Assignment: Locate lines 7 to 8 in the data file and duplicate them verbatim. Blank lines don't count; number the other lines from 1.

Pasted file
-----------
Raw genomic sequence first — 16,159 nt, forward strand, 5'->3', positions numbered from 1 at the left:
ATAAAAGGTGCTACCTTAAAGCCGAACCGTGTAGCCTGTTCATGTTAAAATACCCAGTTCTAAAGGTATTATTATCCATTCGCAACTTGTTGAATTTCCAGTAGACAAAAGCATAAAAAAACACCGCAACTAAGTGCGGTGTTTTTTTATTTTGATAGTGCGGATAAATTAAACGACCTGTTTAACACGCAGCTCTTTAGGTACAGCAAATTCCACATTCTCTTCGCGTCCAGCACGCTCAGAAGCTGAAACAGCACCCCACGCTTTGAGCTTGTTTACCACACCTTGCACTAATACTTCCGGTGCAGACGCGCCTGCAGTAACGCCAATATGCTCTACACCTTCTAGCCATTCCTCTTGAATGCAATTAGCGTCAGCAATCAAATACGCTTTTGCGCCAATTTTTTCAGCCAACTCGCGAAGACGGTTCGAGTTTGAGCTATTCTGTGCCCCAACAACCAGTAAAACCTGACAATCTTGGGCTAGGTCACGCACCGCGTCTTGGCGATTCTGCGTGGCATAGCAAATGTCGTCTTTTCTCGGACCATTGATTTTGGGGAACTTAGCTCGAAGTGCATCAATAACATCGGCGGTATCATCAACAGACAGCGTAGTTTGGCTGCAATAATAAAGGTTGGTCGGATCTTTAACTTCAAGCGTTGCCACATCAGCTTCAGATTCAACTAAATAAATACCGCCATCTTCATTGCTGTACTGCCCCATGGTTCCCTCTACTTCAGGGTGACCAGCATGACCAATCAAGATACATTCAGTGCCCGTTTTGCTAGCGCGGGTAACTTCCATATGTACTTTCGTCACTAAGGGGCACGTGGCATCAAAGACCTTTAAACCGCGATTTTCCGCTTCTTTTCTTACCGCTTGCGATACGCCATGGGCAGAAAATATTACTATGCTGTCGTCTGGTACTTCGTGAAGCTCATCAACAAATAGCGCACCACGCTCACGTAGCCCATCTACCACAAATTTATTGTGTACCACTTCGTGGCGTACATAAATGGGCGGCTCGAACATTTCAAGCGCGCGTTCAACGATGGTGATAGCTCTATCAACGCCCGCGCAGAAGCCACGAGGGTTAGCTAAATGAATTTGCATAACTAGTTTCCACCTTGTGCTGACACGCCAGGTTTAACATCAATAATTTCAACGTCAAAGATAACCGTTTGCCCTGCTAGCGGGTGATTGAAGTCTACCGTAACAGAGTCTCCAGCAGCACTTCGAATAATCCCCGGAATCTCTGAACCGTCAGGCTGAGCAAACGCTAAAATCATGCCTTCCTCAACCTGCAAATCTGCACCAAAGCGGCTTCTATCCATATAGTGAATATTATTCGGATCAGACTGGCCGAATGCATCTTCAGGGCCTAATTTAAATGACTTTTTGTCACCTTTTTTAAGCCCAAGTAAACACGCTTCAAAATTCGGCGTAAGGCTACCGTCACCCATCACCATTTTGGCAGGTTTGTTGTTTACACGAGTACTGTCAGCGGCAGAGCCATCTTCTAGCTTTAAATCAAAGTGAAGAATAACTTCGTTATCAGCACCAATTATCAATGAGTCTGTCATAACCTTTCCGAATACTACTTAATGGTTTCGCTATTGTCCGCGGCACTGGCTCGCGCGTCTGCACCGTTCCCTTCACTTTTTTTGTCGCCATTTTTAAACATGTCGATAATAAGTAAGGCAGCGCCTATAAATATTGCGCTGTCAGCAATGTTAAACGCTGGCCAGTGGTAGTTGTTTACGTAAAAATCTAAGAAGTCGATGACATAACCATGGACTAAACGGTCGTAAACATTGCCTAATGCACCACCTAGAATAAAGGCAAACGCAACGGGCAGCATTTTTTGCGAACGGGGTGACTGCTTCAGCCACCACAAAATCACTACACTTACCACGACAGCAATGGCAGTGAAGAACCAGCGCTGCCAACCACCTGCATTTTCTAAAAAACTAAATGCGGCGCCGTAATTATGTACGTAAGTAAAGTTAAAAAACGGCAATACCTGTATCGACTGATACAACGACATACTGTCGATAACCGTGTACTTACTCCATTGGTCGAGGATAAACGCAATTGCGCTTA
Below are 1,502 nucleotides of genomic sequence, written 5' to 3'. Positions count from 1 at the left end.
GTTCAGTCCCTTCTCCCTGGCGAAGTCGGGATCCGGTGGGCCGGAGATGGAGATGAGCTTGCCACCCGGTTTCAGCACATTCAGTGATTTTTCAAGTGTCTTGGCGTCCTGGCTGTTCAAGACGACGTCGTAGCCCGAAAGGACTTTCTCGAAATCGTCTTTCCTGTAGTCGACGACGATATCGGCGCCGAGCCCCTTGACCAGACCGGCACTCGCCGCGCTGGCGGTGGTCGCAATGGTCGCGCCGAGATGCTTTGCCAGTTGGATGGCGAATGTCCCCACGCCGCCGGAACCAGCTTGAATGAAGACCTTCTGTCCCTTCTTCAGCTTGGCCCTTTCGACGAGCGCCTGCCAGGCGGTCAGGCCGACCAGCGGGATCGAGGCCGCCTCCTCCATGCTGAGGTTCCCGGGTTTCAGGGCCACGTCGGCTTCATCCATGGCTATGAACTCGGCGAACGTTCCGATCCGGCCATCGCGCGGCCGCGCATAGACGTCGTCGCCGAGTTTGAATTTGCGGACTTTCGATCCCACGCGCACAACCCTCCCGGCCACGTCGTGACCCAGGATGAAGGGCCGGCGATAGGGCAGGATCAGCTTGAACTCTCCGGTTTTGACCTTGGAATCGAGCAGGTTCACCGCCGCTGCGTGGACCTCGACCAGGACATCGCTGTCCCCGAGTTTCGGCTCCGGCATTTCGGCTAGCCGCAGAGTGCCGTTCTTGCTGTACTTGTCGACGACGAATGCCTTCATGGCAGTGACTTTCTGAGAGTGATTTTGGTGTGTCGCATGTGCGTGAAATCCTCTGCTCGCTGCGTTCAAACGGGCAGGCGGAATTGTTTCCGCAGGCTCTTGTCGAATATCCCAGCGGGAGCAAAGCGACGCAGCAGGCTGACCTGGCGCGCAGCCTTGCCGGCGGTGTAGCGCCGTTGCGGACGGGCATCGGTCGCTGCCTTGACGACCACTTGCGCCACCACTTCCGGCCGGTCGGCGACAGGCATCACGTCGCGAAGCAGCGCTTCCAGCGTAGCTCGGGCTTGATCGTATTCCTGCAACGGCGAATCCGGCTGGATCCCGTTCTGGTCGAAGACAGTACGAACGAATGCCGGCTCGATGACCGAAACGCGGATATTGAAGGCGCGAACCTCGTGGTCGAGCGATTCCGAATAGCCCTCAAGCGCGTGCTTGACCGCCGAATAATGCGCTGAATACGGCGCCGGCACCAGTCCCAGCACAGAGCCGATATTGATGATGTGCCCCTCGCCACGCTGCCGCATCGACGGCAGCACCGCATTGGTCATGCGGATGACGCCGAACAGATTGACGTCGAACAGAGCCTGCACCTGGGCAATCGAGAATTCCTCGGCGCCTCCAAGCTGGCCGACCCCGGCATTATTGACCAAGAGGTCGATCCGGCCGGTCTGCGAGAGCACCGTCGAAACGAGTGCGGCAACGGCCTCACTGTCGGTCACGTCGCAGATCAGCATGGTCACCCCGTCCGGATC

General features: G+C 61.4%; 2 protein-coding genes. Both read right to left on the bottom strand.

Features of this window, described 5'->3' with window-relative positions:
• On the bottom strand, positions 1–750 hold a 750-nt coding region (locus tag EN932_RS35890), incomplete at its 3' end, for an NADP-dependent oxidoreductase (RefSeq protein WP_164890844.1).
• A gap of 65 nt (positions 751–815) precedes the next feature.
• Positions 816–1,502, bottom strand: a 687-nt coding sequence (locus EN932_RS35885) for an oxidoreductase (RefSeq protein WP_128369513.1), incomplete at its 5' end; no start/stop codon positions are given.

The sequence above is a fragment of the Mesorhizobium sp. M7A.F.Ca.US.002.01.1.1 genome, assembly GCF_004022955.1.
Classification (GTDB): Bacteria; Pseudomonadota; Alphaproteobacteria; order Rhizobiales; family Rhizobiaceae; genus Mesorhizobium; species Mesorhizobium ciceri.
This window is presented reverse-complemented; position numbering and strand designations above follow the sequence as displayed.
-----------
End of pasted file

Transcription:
• On the bottom strand, positions 1–750 hold a 750-nt coding region (locus tag EN932_RS35890), incomplete at its 3' end, for an NADP-dependent oxidoreductase (RefSeq protein WP_164890844.1).
• A gap of 65 nt (positions 751–815) precedes the next feature.